“There is no doubt whatsoever that the ultimate discretion of what to pay and how much to pay each class or subclass of creditors is with the Committee of Creditors, but, the decision of such Committee must reflect the fact that it has taken into account maximizing the value of the assets of the corporate debtor and the fact that it has adequately balanced the interests of all stakeholders including operational creditors. This being the case, judicial review of the Adjudicating Authority that the resolution plan as approved by the Committee of Creditors has met the requirements referred to in Section 30(2) would include a judicial review that is mentioned in Section 30(2)(e), as the provisions of the Code are also provisions of law for the time being in force. Thus, while the Adjudicating Authority cannot interfere on merits with the commercial decision taken by the Committee of Creditors, the limited judicial review available is to see that the Committee of Creditors has taken into account the fact that the corporate debtor needs to keep going as a going concern during the insolvency resolution process; that it needs to maximize the value of its assets; and that the interests of all stakeholders including operational creditors have been taken care of. If the Adjudicating Authority finds, on a given set of facts, that the aforesaid parameters have not been kept in view, it may send a resolution plan back to the Committee of Creditors to re-submit such a plan after satisfying the aforesaid parameters. The reasons given by the Committee of Creditors while approving a resolution plan may thus be looked at by the Adjudicating Authority only from this point of view, and once it is satisfied that the Committee of Creditors has paid attention to these key features, it must then pass the resolution plan, other things being equal.”

  • The rationale behind the judgment

While evaluating the argument of the respondents relating to the violation of the objects and reasons of the act the court found that considering that the Code has been formulated for maximization of value of assets of stakeholders, and to balance the interests of all the stakeholders of the corporate debtor, the court observed that resolution of the corporate debtor should be given preference over the liquidation of the corporate debtor. The rationale being that during resolution, the corporate debtor remains a going concern, whereby the financial creditors will have the opportunity to lend further money, the operational creditors will have a continued business and the workmen and employees will have job opportunities.[3]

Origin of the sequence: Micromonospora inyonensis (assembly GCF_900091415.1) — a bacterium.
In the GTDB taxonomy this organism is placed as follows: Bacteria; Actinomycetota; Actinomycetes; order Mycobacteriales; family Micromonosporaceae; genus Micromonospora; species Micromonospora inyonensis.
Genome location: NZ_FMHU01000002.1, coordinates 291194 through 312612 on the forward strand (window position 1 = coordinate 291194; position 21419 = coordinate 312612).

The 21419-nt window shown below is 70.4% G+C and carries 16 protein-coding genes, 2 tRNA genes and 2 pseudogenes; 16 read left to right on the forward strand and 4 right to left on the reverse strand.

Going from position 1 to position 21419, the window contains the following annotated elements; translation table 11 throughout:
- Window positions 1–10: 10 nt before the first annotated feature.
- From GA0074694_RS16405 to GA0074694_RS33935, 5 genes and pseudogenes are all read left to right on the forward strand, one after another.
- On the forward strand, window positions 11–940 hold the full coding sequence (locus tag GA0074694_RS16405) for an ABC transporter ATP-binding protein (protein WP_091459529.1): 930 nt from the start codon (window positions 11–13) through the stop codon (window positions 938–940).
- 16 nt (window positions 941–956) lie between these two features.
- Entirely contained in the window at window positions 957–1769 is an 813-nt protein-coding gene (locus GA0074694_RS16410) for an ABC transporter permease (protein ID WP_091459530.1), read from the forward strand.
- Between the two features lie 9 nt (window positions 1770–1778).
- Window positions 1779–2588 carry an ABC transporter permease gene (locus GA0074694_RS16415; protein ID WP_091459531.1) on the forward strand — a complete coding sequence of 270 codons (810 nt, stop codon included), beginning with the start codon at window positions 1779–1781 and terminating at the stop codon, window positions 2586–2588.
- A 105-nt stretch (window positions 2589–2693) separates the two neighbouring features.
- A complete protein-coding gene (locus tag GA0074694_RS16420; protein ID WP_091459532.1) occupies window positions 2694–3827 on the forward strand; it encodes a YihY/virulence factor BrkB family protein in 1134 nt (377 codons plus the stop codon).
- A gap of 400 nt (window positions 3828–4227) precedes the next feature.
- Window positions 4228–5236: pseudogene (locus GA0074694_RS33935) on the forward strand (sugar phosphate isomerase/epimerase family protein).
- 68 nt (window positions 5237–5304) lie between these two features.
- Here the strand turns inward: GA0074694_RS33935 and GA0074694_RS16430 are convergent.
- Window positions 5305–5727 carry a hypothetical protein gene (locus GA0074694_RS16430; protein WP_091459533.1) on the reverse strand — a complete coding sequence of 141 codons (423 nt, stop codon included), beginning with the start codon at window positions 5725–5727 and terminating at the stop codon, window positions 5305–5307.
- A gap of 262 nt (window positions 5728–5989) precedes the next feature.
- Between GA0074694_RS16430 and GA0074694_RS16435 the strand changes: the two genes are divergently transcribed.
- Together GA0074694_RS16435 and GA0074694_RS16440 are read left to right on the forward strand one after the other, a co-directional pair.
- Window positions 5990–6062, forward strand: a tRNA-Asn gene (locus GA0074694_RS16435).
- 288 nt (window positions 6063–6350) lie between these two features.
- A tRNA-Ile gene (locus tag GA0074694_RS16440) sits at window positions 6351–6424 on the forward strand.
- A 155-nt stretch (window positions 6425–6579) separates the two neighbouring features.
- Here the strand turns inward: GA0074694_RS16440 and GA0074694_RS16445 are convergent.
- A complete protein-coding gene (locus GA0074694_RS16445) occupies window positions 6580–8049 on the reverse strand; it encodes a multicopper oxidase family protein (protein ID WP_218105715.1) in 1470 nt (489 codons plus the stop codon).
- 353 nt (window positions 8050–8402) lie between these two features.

The judgment stated that:

“It appears to us that the object behind prescribing such a valuation process is to assist the CoC to take the decision on a resolution plan properly. Once, a resolution plan is approved by the CoC, the statutory mandate on the Adjudicating Authority under Section 31(1) of the Code is to ascertain that a resolution plan meets the requirement of sub-section (2) and (4) of Section 30 thereof. We, per se, do not find any breach of the said provisions in the order of the Adjudicating Authority in approving the resolution plan.”

Further, while dealing with the second issue, the Supreme Court did not engage in the judicial exercise of determining the question as to whether after having been successful in a CIRP, an applicant altogether forfeits their right to withdraw from such process or not.

Conclusion and impact of the above decision

The Supreme Court ruling in effect found that the said plan met all the requirements of Section 30(2) of the Code and thus Adjudicating authority did not err in approving the resolution plan and thereby affirmed the order of Adjudicating Authority dated 21st January 2019. Albeit, on the other hand, it found that the Appellate Authority had, exceeded its jurisdiction in directing matching of liquidation value in the resolution plan and wrongly proceeded on equitable perception rather than commercial wisdom. Thus, again reiterating that the resolution plan should be left to the commercial wisdom of the Committee of Creditors.

It is evident from the Supreme Court judgment that paramount importance would be given to the commercial wisdom of CoC while deciding on the feasibility and viability of the resolution plan. The judgment walks a tightrope between maximization of value of assets of Corporate Debtor and the continued life of the Corporate Debtor as a going concern and hence, in absence of any provisions under the Code or the regulations stipulating that the amount offered under resolution plan should be equivalent to the liquidation value, the impugned NCLAT order was set aside.

However, a few questions and concerns have not been touched by the Courts until now, the principle that will enable one to judge if COC has been able to keep in consideration the interest of operational creditors and other stakeholders successfully.






[1] Civil Appeal No. 4242 of 2019, Dated: 22/01/2020

[2] CIVIL APPEAL NO. 8766-67 OF 2019

[3] The Apex Court referred to the case of Committee of Creditors of Essar Steel India Limited v. Satish Kumar Gupta (CIVIL APPEAL NO. 8766-67 OF 2019) to reach the above conclusion.